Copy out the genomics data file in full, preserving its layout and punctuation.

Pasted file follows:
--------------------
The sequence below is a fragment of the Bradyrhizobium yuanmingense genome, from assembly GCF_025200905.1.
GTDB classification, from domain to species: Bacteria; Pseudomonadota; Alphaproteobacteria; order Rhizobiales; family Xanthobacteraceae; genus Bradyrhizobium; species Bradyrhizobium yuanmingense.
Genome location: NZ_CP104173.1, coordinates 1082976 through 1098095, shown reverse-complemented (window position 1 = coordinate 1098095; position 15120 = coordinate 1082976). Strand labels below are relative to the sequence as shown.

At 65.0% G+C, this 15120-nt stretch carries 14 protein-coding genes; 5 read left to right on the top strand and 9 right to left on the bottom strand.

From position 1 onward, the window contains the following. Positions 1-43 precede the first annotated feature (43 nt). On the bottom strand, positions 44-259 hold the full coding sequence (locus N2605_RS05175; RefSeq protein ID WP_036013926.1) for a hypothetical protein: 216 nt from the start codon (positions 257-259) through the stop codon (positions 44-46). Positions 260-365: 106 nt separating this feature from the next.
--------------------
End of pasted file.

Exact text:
The sequence below is a fragment of the Bradyrhizobium yuanmingense genome, from assembly GCF_025200905.1.
GTDB classification, from domain to species: Bacteria; Pseudomonadota; Alphaproteobacteria; order Rhizobiales; family Xanthobacteraceae; genus Bradyrhizobium; species Bradyrhizobium yuanmingense.
Genome location: NZ_CP104173.1, coordinates 1082976 through 1098095, shown reverse-complemented (window position 1 = coordinate 1098095; position 15120 = coordinate 1082976). Strand labels below are relative to the sequence as shown.

At 65.0% G+C, this 15120-nt stretch carries 14 protein-coding genes; 5 read left to right on the top strand and 9 right to left on the bottom strand.

From position 1 onward, the window contains the following. Positions 1-43 precede the first annotated feature (43 nt). On the bottom strand, positions 44-259 hold the full coding sequence (locus N2605_RS05175; RefSeq protein ID WP_036013926.1) for a hypothetical protein: 216 nt from the start codon (positions 257-259) through the stop codon (positions 44-46). Positions 260-365: 106 nt separating this feature from the next.